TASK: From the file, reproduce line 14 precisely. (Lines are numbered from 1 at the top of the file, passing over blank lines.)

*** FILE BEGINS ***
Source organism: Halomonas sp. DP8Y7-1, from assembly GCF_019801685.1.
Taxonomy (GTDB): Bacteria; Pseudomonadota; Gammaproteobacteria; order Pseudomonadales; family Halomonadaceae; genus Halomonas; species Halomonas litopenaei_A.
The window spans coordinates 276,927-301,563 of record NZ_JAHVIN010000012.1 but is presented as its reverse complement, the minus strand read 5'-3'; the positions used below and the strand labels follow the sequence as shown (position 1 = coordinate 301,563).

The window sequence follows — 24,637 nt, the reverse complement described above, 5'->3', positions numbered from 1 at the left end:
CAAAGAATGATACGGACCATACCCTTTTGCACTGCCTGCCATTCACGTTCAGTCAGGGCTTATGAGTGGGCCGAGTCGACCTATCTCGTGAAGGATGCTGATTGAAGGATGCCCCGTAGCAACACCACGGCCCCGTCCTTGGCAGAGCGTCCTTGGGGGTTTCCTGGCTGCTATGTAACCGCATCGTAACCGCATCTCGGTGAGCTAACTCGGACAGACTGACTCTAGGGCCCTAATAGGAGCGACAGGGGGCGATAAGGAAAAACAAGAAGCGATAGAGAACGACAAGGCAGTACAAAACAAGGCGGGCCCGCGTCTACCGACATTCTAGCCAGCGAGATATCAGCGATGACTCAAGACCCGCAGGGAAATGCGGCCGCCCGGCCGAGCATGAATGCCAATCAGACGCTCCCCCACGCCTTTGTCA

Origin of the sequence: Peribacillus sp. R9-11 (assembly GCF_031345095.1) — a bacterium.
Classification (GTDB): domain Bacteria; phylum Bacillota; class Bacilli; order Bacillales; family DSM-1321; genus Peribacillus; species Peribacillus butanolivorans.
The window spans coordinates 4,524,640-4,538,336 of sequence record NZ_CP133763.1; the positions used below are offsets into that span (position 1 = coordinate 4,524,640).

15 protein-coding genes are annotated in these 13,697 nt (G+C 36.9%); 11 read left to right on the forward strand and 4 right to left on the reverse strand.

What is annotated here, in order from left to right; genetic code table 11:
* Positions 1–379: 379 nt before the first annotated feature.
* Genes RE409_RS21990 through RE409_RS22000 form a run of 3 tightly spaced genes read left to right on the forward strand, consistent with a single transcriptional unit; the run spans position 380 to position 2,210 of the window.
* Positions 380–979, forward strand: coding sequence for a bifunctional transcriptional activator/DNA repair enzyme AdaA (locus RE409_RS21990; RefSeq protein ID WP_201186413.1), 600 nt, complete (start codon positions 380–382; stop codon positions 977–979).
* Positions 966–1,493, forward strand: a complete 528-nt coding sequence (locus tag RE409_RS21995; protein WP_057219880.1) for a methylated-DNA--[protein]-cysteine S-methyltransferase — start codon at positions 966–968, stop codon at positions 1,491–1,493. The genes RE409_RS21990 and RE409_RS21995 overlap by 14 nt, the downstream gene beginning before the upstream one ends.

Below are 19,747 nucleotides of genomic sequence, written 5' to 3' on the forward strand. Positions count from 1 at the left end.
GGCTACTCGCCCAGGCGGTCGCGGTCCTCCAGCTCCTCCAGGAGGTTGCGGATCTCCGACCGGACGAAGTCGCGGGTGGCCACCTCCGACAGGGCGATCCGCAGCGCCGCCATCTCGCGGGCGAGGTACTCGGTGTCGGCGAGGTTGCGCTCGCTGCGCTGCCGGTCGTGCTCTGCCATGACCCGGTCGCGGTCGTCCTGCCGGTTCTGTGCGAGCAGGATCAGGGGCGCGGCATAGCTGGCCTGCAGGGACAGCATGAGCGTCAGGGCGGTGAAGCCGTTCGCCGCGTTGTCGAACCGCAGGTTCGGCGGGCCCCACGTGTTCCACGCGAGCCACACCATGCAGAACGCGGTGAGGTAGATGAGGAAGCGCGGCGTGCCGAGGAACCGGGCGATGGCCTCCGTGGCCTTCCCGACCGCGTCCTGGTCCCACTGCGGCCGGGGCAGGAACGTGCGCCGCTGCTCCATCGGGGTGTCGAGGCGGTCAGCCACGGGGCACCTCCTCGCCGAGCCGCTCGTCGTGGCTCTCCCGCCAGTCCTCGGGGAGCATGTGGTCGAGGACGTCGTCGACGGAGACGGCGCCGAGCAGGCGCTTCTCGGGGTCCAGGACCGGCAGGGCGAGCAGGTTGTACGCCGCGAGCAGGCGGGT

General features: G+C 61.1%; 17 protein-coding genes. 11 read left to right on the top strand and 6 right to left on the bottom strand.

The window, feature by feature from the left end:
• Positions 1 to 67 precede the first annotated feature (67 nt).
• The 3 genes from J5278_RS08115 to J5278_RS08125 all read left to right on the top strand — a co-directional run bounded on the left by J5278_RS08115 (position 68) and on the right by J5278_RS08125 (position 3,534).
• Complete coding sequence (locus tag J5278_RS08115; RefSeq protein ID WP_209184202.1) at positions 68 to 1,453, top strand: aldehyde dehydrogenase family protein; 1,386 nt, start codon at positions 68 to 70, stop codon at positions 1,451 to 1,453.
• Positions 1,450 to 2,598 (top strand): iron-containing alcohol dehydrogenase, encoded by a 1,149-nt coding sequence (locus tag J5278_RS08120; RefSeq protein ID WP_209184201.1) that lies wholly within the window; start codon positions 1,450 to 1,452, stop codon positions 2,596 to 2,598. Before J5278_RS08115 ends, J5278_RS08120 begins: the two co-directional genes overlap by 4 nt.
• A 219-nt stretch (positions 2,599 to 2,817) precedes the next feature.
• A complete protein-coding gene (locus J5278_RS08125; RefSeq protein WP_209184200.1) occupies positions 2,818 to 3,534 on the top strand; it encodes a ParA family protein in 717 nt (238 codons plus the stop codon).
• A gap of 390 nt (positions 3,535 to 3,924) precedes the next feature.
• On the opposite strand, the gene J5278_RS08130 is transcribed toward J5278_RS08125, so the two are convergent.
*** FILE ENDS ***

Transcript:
* Positions 966–1,493, forward strand: a complete 528-nt coding sequence (locus tag RE409_RS21995; protein WP_057219880.1) for a methylated-DNA--[protein]-cysteine S-methyltransferase — start codon at positions 966–968, stop codon at positions 1,491–1,493. The genes RE409_RS21990 and RE409_RS21995 overlap by 14 nt, the downstream gene beginning before the upstream one ends.